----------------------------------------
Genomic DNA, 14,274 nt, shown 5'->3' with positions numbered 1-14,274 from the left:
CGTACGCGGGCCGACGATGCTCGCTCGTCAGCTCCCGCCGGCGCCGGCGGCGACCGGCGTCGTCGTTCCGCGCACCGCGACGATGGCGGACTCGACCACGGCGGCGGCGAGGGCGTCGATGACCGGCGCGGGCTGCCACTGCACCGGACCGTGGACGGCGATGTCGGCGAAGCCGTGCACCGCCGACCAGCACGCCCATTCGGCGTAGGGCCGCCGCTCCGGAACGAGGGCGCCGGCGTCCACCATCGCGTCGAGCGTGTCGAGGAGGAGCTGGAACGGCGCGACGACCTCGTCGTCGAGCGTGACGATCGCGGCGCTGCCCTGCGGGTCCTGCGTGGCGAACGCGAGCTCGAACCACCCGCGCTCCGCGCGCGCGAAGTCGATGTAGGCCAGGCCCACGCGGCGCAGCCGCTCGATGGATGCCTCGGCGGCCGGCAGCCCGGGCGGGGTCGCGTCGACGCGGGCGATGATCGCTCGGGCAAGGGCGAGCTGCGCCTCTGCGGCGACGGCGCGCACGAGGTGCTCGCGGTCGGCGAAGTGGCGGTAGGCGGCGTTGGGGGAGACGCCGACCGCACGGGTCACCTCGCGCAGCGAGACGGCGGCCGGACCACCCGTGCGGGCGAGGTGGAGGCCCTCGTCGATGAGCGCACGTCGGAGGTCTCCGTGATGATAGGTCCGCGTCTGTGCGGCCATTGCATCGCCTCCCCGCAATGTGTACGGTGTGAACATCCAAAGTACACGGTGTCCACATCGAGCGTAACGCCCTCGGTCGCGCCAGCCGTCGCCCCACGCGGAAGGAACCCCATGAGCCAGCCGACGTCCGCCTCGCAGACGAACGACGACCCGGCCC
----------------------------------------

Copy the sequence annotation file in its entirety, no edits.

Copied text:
Genomic DNA, 14,274 nt, shown 5'->3' with positions numbered 1-14,274 from the left:
CGTACGCGGGCCGACGATGCTCGCTCGTCAGCTCCCGCCGGCGCCGGCGGCGACCGGCGTCGTCGTTCCGCGCACCGCGACGATGGCGGACTCGACCACGGCGGCGGCGAGGGCGTCGATGACCGGCGCGGGCTGCCACTGCACCGGACCGTGGACGGCGATGTCGGCGAAGCCGTGCACCGCCGACCAGCACGCCCATTCGGCGTAGGGCCGCCGCTCCGGAACGAGGGCGCCGGCGTCCACCATCGCGTCGAGCGTGTCGAGGAGGAGCTGGAACGGCGCGACGACCTCGTCGTCGAGCGTGACGATCGCGGCGCTGCCCTGCGGGTCCTGCGTGGCGAACGCGAGCTCGAACCACCCGCGCTCCGCGCGCGCGAAGTCGATGTAGGCCAGGCCCACGCGGCGCAGCCGCTCGATGGATGCCTCGGCGGCCGGCAGCCCGGGCGGGGTCGCGTCGACGCGGGCGATGATCGCTCGGGCAAGGGCGAGCTGCGCCTCTGCGGCGACGGCGCGCACGAGGTGCTCGCGGTCGGCGAAGTGGCGGTAGGCGGCGTTGGGGGAGACGCCGACCGCACGGGTCACCTCGCGCAGCGAGACGGCGGCCGGACCACCCGTGCGGGCGAGGTGGAGGCCCTCGTCGATGAGCGCACGTCGGAGGTCTCCGTGATGATAGGTCCGCGTCTGTGCGGCCATTGCATCGCCTCCCCGCAATGTGTACGGTGTGAACATCCAAAGTACACGGTGTCCACATCGAGCGTAACGCCCTCGGTCGCGCCAGCCGTCGCCCCACGCGGAAGGAACCCCATGAGCCAGCCGACGTCCGCCTCGCAGACGAACGACGACCCGGCCC